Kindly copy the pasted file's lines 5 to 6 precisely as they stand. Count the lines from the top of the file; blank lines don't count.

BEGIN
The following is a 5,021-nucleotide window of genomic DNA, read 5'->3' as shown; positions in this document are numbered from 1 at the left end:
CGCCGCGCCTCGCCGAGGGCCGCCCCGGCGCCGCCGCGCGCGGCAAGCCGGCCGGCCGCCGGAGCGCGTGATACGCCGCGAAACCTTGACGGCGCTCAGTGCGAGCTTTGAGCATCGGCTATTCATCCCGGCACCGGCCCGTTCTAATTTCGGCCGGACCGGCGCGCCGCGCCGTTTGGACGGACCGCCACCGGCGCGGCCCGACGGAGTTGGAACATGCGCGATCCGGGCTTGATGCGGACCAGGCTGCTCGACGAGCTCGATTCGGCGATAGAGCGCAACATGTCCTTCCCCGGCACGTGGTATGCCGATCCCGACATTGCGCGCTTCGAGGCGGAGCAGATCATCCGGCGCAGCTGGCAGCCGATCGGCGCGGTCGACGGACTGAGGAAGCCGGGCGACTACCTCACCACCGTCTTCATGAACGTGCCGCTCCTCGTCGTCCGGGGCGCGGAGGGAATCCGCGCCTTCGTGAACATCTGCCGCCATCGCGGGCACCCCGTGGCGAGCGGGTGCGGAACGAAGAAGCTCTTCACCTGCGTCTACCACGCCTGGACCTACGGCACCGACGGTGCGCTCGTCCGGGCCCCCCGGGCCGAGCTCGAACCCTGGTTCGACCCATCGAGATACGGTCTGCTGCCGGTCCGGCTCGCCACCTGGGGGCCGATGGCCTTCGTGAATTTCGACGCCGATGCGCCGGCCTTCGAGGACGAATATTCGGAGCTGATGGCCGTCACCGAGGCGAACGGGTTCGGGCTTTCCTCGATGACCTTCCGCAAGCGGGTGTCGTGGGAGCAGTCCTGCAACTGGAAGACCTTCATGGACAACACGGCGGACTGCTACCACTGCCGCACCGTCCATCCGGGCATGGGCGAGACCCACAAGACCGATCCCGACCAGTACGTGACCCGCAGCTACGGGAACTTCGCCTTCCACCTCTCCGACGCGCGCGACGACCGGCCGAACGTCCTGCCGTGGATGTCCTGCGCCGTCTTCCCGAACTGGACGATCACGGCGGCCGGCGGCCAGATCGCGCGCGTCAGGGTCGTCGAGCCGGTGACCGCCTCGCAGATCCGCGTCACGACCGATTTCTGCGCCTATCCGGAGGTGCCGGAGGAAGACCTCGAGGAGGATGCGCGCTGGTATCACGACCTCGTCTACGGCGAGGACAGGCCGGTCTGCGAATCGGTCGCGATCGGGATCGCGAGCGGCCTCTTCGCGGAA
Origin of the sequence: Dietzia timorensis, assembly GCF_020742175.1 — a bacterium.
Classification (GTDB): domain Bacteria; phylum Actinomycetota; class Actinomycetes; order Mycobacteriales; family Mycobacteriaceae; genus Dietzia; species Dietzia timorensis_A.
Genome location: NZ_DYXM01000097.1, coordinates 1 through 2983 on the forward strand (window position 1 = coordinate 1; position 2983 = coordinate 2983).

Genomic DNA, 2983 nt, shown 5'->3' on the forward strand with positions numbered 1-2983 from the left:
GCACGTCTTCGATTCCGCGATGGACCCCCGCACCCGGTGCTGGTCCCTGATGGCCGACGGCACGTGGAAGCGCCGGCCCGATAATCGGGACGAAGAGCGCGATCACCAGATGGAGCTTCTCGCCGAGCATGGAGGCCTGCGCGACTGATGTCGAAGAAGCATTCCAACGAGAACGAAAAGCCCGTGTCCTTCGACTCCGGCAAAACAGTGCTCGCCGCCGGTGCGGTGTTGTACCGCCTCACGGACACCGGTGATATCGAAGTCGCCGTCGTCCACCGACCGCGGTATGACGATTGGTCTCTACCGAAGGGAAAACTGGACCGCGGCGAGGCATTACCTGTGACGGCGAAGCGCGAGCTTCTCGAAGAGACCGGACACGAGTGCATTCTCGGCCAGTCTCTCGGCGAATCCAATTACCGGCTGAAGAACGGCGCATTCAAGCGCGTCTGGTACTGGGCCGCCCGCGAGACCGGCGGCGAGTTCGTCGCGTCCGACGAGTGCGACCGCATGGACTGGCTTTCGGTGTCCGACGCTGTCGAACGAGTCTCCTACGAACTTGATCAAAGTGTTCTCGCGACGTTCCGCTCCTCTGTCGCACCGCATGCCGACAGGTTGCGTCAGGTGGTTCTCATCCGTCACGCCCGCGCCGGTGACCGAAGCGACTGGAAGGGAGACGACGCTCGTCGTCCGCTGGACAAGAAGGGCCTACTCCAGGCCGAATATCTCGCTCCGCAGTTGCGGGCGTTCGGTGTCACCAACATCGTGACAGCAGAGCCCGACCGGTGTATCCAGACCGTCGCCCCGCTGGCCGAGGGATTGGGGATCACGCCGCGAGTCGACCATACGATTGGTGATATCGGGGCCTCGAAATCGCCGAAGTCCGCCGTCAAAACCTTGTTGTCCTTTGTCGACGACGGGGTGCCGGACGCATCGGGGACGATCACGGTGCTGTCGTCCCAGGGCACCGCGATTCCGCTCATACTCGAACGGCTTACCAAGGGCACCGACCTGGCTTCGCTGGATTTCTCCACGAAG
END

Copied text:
Genome location: NZ_DYXM01000097.1, coordinates 1 through 2983 on the forward strand (window position 1 = coordinate 1; position 2983 = coordinate 2983).

Genomic DNA, 2983 nt, shown 5'->3' on the forward strand with positions numbered 1-2983 from the left: